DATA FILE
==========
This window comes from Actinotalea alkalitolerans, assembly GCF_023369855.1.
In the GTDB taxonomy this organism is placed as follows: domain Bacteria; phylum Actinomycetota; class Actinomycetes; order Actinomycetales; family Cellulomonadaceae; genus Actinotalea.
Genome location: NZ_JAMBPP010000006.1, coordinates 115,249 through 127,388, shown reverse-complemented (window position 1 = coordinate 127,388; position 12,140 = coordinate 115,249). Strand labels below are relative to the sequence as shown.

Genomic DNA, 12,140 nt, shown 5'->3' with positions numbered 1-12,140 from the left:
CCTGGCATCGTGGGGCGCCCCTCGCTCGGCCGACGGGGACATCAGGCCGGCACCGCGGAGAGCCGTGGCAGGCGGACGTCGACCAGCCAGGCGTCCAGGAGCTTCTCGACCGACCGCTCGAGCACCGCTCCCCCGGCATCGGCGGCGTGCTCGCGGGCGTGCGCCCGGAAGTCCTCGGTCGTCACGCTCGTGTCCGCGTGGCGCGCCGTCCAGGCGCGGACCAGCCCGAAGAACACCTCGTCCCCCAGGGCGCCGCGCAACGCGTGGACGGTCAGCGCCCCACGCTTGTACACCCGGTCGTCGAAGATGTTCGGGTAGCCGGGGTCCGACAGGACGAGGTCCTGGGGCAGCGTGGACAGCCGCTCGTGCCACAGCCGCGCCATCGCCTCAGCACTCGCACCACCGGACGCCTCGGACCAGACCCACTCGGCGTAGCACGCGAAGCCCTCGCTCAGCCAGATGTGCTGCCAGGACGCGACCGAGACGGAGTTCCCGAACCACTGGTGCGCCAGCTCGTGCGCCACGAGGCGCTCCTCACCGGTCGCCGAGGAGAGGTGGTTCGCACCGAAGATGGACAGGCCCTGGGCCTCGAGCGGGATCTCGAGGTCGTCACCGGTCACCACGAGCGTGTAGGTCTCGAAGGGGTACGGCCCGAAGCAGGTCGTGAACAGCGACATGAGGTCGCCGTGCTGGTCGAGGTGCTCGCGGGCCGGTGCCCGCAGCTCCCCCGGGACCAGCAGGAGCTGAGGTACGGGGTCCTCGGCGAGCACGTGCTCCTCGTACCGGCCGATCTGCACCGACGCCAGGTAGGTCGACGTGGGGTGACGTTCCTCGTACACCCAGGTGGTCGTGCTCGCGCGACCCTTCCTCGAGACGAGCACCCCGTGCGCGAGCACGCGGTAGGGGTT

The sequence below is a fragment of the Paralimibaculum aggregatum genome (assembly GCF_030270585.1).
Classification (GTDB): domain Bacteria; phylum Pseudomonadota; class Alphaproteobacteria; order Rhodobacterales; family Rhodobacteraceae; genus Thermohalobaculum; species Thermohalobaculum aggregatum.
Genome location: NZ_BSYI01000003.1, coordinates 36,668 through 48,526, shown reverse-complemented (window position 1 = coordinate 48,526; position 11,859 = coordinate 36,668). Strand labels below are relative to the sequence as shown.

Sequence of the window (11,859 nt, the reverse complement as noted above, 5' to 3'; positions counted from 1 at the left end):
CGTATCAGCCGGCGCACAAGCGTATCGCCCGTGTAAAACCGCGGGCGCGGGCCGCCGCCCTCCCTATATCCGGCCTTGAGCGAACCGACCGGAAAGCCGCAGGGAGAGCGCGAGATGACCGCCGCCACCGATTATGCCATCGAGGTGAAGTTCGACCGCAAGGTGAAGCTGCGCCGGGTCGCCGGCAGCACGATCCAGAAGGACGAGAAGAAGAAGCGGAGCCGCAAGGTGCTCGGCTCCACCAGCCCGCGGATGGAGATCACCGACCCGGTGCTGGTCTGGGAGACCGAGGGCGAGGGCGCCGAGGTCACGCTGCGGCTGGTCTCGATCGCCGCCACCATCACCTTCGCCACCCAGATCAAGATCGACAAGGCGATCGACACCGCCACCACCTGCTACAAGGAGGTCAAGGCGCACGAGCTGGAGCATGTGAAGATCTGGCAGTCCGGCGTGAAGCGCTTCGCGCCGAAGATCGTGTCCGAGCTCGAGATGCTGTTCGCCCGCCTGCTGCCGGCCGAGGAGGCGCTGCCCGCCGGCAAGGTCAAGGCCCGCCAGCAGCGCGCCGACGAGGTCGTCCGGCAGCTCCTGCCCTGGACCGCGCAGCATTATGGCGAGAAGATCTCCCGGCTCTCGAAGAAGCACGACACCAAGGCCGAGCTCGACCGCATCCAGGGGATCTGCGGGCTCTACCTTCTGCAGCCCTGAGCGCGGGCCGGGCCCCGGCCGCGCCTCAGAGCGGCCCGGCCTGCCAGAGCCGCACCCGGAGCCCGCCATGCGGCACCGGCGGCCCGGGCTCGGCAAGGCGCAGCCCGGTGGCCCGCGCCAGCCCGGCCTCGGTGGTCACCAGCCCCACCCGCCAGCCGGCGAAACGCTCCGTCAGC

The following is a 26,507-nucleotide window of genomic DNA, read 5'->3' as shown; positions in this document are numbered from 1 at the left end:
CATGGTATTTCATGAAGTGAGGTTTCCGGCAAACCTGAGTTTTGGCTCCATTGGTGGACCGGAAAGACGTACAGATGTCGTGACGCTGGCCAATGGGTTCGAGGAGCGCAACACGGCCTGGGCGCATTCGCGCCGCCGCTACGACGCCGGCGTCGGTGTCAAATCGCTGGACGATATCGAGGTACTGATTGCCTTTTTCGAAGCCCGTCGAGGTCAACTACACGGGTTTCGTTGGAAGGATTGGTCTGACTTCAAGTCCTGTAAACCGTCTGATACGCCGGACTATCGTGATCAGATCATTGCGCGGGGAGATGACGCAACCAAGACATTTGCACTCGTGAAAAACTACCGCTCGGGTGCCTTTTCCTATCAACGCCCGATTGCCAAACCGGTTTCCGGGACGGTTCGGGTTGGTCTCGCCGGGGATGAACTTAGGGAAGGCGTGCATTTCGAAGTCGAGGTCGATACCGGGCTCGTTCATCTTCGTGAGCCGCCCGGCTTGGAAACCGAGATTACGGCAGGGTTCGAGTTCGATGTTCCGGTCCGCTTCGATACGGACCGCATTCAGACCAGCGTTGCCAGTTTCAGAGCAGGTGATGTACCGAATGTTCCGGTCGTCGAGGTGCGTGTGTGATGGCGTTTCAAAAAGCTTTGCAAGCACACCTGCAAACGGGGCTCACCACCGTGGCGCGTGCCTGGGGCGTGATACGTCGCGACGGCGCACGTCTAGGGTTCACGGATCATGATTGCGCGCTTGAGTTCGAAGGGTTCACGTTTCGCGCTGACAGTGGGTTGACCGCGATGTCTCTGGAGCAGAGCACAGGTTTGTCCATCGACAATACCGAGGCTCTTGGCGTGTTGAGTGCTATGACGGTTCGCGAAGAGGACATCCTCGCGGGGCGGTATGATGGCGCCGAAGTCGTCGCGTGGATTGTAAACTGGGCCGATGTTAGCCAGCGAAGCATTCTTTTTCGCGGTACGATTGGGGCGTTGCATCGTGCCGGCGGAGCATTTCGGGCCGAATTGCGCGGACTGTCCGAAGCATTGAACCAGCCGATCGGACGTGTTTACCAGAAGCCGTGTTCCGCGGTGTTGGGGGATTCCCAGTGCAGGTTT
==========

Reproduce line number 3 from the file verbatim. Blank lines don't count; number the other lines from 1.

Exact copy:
Genome location: NZ_JAMBPP010000006.1, coordinates 115,249 through 127,388, shown reverse-complemented (window position 1 = coordinate 127,388; position 12,140 = coordinate 115,249). Strand labels below are relative to the sequence as shown.